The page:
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Justin Elswick, aka Sleepthief, the creative genius behind "The Dawnseeker" and "Labyrinthine Heart"

That album would remain in my car stereo for the next two years.

Almost anyone that I played the album for instantly loved the songs.  They couldn’t quite describe the type of music since it was different than anything being played on the radio or anything you would hear at clubs.

Shortly afterwords, I added Sleepthief on the most popular social networking site at the time, MySpace.  I commented on his wall just how great his album was and how everyone that I played it for was instantly “seduced” by the sounds. What happened next was beyond belief.

He commented back.

Keep in mind that MySpace was fairly new at the time and you tend to think of anyone with CD’s and Books that you could pick up at a local book store to be right up there with Pavarotti and Madonna.  This only added to my promotional advertising for the Dawnseeker and won me a few hot dates as well…

Enter the present day, communications have still remained active, the Dawnseeker is still in my car and remains one of the best albums I have ever purchased and Sleepthief has released his most recent album –Labyrinthine Heart.  A few weeks ago I e-mailed him with the idea of doing an interview and signed copies of his latest CD. He agreed.

What you see below are his responses to several questions I thought would interest our readers.  I sincerely hope you enjoy the interview and be sure to comment below for a chance to win an autographed copy of his latest CD.

Enjoy.

Ethan Bishop: One of the things that I learned about you when I first discovered your music was that you were actually practicing law! How did you decide to go “full-steam” on your music and go from a few keyboard compositions to releasing your album to music stores around the world? What was the deciding factor where you thought to yourself – “It’s now or never”?

Sleepthief: My decision to really consider recording and releasing a “professional” album was made in college, before I even went to law school. It was at that point that I bought my first keyboard and started layering different sounds. It was nice, because at that point, I could record and store compositions and go back and keep working on them. I knew that it might take a few years for the material to reach level where it was polished and I felt comfortable approaching singers with it. At the time, I just felt excited that I had an outlet to begin composing.  Law school was very busy and it really took nearly all of the free time out of my schedule. As it turned out, finishing law school and working as an attorney actually helped me to pay for the recording–so I suppose it was just matter of synchronicity in having all the stars “align.”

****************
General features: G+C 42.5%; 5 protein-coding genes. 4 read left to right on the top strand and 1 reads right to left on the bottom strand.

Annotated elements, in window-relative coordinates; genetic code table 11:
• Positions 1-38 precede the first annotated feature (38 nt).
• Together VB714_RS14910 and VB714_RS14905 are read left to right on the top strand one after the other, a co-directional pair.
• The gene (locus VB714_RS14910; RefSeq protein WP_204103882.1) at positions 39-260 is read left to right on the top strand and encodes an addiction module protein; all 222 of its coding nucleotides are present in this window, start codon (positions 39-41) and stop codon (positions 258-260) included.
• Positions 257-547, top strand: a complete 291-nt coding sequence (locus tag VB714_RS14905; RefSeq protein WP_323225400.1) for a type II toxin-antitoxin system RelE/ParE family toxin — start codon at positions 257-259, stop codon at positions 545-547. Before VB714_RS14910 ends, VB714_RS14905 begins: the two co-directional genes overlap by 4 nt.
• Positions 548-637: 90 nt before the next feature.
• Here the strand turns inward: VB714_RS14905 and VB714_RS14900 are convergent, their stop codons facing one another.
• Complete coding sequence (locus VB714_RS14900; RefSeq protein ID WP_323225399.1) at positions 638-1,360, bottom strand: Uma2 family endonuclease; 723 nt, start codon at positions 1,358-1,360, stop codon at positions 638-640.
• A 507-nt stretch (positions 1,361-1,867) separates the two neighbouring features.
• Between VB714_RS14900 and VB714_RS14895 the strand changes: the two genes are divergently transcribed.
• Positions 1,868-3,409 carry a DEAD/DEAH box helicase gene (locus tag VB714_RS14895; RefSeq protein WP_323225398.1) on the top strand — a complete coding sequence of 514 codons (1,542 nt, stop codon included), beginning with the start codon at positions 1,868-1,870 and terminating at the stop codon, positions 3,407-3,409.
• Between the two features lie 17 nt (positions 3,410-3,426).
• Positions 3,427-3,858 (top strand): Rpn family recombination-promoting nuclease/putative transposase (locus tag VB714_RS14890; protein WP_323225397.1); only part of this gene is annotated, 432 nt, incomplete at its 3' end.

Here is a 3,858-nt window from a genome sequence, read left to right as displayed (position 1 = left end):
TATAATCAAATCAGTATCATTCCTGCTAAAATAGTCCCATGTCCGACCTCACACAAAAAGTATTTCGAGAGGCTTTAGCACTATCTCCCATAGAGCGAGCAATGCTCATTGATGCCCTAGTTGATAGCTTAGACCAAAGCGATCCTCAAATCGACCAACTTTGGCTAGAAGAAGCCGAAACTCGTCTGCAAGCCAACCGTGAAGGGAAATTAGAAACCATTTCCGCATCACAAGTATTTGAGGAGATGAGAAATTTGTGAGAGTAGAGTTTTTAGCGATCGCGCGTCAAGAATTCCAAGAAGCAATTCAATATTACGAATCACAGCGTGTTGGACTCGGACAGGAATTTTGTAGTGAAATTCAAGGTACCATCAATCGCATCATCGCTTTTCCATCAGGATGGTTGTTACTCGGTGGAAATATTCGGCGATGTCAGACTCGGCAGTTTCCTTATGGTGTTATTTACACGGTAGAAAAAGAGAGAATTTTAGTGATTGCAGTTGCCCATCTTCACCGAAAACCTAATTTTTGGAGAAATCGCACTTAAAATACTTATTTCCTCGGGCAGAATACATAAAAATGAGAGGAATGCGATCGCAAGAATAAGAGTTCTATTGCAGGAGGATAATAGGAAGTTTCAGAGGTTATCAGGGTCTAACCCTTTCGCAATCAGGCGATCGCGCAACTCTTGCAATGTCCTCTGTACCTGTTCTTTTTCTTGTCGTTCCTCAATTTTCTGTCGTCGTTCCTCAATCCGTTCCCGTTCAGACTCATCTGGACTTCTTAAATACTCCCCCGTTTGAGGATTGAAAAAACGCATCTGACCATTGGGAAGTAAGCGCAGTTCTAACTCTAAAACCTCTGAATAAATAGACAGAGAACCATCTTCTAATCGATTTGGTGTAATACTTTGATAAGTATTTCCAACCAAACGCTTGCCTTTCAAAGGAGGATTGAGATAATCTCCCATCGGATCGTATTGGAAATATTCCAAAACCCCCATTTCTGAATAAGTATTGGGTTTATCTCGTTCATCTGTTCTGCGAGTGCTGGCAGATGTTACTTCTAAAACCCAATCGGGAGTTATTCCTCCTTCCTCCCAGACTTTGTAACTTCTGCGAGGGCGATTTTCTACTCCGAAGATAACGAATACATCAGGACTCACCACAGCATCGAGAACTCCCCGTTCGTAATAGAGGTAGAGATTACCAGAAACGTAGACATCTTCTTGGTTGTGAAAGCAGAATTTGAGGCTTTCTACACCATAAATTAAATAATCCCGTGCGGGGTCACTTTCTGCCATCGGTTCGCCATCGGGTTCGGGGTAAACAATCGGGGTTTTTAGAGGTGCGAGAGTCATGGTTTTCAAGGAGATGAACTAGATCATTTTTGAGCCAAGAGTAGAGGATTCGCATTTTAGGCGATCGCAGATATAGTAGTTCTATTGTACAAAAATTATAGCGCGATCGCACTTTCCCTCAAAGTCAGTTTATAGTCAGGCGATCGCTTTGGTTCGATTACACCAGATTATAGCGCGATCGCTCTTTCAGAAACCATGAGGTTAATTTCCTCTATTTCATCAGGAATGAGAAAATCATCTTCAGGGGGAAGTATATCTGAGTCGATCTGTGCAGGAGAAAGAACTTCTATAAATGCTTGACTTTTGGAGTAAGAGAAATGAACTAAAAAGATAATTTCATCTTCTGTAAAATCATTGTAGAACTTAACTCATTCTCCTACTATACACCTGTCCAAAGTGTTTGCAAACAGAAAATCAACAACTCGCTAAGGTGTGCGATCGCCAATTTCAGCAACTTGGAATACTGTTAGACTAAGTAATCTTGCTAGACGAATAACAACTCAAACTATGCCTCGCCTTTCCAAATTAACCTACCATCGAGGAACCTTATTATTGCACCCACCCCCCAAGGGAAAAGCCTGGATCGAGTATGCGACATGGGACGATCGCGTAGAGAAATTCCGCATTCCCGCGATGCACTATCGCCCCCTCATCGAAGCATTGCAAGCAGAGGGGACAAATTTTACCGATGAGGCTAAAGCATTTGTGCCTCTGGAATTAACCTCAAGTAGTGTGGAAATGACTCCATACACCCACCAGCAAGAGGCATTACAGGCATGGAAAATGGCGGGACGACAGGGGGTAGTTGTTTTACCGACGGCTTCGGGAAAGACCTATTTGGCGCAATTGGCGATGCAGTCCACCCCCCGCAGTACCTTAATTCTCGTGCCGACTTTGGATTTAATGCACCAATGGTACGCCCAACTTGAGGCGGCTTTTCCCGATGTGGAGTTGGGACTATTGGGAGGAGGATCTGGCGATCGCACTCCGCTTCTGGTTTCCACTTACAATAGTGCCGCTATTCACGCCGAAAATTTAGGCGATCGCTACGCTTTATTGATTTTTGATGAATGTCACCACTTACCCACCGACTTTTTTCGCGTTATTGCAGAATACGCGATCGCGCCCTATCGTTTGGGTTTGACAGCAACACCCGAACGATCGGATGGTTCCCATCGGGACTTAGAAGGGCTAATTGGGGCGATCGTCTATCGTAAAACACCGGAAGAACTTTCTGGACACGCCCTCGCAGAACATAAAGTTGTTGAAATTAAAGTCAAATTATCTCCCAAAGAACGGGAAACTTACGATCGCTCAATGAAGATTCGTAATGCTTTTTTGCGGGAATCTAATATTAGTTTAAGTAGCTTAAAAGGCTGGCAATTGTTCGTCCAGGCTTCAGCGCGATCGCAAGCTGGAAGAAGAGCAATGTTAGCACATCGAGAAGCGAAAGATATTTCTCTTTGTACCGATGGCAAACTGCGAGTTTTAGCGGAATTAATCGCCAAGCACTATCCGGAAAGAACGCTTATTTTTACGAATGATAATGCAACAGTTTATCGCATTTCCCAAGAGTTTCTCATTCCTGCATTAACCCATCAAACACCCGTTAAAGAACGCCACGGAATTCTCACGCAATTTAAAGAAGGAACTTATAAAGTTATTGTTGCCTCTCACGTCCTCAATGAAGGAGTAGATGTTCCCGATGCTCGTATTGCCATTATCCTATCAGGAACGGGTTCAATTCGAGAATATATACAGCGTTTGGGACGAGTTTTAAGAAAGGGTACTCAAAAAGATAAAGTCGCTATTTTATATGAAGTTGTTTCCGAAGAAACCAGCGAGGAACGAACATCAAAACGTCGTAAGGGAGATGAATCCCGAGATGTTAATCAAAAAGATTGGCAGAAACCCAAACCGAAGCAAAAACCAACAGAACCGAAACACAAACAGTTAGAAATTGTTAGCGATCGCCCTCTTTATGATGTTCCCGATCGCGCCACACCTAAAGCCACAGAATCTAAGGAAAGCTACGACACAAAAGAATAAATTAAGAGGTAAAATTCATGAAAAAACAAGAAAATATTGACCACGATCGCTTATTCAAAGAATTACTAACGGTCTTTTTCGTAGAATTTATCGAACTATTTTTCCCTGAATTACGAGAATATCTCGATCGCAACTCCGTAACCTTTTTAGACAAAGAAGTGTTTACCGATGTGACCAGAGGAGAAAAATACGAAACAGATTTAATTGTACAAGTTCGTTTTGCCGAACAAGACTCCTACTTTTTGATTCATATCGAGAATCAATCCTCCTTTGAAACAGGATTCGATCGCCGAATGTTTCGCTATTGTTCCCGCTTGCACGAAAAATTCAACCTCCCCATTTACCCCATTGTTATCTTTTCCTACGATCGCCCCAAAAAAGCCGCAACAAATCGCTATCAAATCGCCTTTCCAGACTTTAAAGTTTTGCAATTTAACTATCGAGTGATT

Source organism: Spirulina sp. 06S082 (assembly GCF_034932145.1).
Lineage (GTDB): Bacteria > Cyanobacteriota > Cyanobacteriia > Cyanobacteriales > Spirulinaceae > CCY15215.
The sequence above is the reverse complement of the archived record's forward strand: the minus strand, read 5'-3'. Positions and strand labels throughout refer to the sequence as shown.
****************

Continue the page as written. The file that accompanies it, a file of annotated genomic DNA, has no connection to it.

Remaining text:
Ethan Bishop: Although, I know how your name came about, for those who may not have heard of you yet, how did you come up with your name?

Sleepthief: When I was about a year away from finishing my first album, THE DAWNSEEKER, I was up quite late recording a song. I had been trying to come up with a moniker for almost 2 years, but everytime I decided on a name I ended up not liking it after a few days. As I was sitting at the keyboard and wondering why I was still awake recording, I realized that I had been staying up quite late on the weekends and losing a lot of sleep because of the music. I thought “wow, this music is such a sleep thief.” As soon as the thought came into my mind, I knew that the name “Sleepthief” was what I would go with. It was a mysterious name and memorable and appropriate. Needless to say, I was just relieved I found something to name my project.

(Editorial Note: Hear Sleepthief’s Euridice, the song that started the entrancement )

Ethan Bishop: How would you describe your music as far as genre? I understand that it is considered electronica, however, your music is much different than thumping club music. What were some of your influences?

Sleepthief: Yes–I think generally, my music is classified as “electronica” because alot of the sound are generated by a keyboard. However, compositionally, I think the music draws from classical, pop, folk and celtic/world music elements. Technology has gotten quite good at replicating (sampling) actual instruments, and so you can now layer percussion, strings, piano and most other sampled sounds to create a really full piece of music. I really love live/organic instruments, though, so I do try to incorporate guitar and some strings over the sampled sounds. My ultimate goal would be to have a symphony to record with!  That would be great.

Alot of people consider “electronica” music to be trance/dance/house music. I think that is because those genres of music are most closely associated with “electronic” sounds. However, from the 70s forward, many acts were synth-based. So, acts like Blondie, or Depeche Mode or even Duran Duran were “electro” bands. Many “new age” artists like Enya or Vangelis principally use keyboards and synths in their compositions.

For me, I love the endless variety of crazy sounds you can create with samples. There are endless permutations and moods that you can create. I love finding and layering sounds that work well together with a good melody and voice.

As for influences, I have so many–to name a few: FOLK/ACOUSTIC (Simon & Garfunkel, Gordon Lightfoot, The Birds, Cowboy Junkies, Azure Ray, Kings of Convenience), 80S (Animotion, A-ha, Alphaville, Yaz, Trans -X-, Duran Duran, Dead or Alive, Book of Love, Spacemonkey, Blondie), FREESTYLE (Shannon, C-Bank, Expose, TKA, George LaMond, Tapps, Bardeux), ROCK (Scorpions, Def Leppard, Tesla, Boston, Honeymoon Suite, Garbage), SINGER/SONGWRITER (Sarah McLachlan, Vanessa Daou, Sia, Eskobar, October Project, Casey Stratton, Mae Moore, Emm Gryner, Neverending White Lights, Marissa Nadler, Carla Werner, Miranda Lee Richards), ELECTRONICA/TRIP HOP (Goldfrapp, Royksopp, Olive, Portishead, Massive Attack), WORLD/CELTIC (Enya, Clannad, Lisa Gerrard, Ofra Haza, Stellamara, Vas, Aine Minogue, Eimear Quinn, Loreena McKennitt, Adiemus), CLASSICAL (Schubert, Berlioz, Handel, Rachmaninov, Bach).